1. [13]
    The JA is clear as to the procedure to be followed to appeal an order under s 222 JA. To start an appeal an appellant must file a notice of appeal in the District Court Registry: s 222(3) JA. The notice of appeal must be in the “approved form”: s 222(8) JA. The term “notice of appeal” is defined to mean “a notice of appeal under section 222(3), (4) or (5)” JA: s 221 JA. In addition to being in the approved form, the notice of appeal must also state (a) the appeal grounds, (b) the details required under s 222C JA and (c) the name and address of the respondent: s 222(8). Section 222C JA concerns the contact details and address for service of the appellant.
  1. [14]
    It is not in contest that the approved form to commence an appeal under s 222 JA is a Form 27, which is available on the Queensland Courts website. It is also not in contest that rule 786 Uniform Civil Procedure Rules 1999 (Qld) (“UCPR”) is concerned with a notice of appeal for appeals to a court other than the Court of Appeal, which would include to the District Court. However the availability of an appeal to which a notice of appeal in accordance with rule 786 relates is expressly made subject to “any Act”.[4] As s 222 JA provides an avenue of appeal to an aggrieved from a sentence imposed in the Magistrates Court it will be immediately obvious that rule 786 could not have been relied upon by the appellant to appeal the respondent’s sentence.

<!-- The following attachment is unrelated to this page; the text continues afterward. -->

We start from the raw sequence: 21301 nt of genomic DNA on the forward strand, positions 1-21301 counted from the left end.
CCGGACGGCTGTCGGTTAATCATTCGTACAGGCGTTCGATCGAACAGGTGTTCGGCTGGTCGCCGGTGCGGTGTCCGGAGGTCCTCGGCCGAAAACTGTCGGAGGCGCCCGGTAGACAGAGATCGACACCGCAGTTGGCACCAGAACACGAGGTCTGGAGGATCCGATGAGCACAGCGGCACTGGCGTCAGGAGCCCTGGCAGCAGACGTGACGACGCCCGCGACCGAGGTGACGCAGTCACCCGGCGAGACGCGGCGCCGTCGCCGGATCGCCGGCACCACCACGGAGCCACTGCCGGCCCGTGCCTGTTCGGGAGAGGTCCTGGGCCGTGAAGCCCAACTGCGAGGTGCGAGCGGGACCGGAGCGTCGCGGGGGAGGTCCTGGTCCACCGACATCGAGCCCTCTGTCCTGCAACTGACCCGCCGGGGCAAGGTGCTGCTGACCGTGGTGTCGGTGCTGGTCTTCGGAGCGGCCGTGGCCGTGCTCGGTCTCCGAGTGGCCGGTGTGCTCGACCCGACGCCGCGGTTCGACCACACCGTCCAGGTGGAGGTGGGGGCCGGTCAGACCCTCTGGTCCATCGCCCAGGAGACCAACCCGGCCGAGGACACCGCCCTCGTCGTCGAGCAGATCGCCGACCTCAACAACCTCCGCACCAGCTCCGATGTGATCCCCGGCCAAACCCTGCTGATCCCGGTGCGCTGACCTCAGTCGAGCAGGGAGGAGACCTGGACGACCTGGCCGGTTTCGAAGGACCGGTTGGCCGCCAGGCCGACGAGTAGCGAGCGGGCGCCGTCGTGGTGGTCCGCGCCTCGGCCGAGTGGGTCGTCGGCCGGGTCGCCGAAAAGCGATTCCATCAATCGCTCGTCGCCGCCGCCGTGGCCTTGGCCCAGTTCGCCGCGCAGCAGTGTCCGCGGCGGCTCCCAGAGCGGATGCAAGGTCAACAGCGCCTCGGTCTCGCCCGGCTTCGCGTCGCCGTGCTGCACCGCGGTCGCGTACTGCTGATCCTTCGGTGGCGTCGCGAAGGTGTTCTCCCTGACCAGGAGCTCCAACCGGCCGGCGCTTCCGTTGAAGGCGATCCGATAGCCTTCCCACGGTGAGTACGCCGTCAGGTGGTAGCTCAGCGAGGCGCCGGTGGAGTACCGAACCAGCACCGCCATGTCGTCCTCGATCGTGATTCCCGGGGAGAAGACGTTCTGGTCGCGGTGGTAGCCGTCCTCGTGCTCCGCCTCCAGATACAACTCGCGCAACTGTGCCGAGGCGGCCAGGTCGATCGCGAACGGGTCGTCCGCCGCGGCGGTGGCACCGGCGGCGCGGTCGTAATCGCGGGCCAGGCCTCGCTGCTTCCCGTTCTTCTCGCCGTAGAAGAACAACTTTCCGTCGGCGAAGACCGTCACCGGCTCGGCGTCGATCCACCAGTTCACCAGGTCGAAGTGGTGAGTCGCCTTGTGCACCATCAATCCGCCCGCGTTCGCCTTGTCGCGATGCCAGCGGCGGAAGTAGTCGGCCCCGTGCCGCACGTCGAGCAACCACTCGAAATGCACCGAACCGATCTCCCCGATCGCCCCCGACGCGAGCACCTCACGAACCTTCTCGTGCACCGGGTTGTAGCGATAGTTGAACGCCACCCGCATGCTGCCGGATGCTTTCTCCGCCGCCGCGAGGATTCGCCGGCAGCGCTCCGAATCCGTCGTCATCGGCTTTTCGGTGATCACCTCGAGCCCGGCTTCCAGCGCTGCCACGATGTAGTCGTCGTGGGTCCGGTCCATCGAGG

1. [15]
    I have observed already that it is inexplicable why the appellant filed a notice of appeal which is not in the correct form and which refers to a provision in the UCPR that does not confer any right of appealing the sentence imposed. In bringing the appeal the appellant, as the prosecuting agency, is expected to exercise that right as a model litigant. A model litigant would at least be expected to file an appeal under s 222 JA by using the prescribed form. The appellant’s failure to do so at the very least demonstrates a fundamental ignorance of the appeal procedures under s 222 by the person who drafted the notice of appeal. The error in using the wrong form was first identified by the respondent in their outline of submissions. The appellant concedes the error and has sought to cure it by applying to amend the notice of appeal pursuant to s 224(1)(c) JA by substituting it with a notice of appeal in the correct form. The effect of the application would be to convert the contents of the notice of appeal filed into the prescribed form.